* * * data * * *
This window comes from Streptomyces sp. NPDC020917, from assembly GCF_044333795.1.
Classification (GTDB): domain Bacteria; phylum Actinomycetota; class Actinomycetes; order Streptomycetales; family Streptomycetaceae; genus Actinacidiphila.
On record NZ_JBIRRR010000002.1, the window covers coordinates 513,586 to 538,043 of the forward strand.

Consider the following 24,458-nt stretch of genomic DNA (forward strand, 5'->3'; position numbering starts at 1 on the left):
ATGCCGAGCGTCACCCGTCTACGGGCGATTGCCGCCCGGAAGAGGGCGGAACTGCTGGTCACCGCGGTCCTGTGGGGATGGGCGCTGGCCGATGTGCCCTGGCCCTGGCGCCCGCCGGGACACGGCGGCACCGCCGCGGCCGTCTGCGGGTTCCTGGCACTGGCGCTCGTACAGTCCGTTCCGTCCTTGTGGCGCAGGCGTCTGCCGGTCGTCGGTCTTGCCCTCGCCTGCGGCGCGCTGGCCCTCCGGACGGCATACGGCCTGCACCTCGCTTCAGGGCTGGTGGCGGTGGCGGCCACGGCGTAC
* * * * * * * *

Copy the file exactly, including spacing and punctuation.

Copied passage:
This window comes from Streptomyces sp. NPDC020917, from assembly GCF_044333795.1.
Classification (GTDB): domain Bacteria; phylum Actinomycetota; class Actinomycetes; order Streptomycetales; family Streptomycetaceae; genus Actinacidiphila.
On record NZ_JBIRRR010000002.1, the window covers coordinates 513,586 to 538,043 of the forward strand.

Consider the following 24,458-nt stretch of genomic DNA (forward strand, 5'->3'; position numbering starts at 1 on the left):
ATGCCGAGCGTCACCCGTCTACGGGCGATTGCCGCCCGGAAGAGGGCGGAACTGCTGGTCACCGCGGTCCTGTGGGGATGGGCGCTGGCCGATGTGCCCTGGCCCTGGCGCCCGCCGGGACACGGCGGCACCGCCGCGGCCGTCTGCGGGTTCCTGGCACTGGCGCTCGTACAGTCCGTTCCGTCCTTGTGGCGCAGGCGTCTGCCGGTCGTCGGTCTTGCCCTCGCCTGCGGCGCGCTGGCCCTCCGGACGGCATACGGCCTGCACCTCGCTTCAGGGCTGGTGGCGGTGGCGGCCACGGCGTAC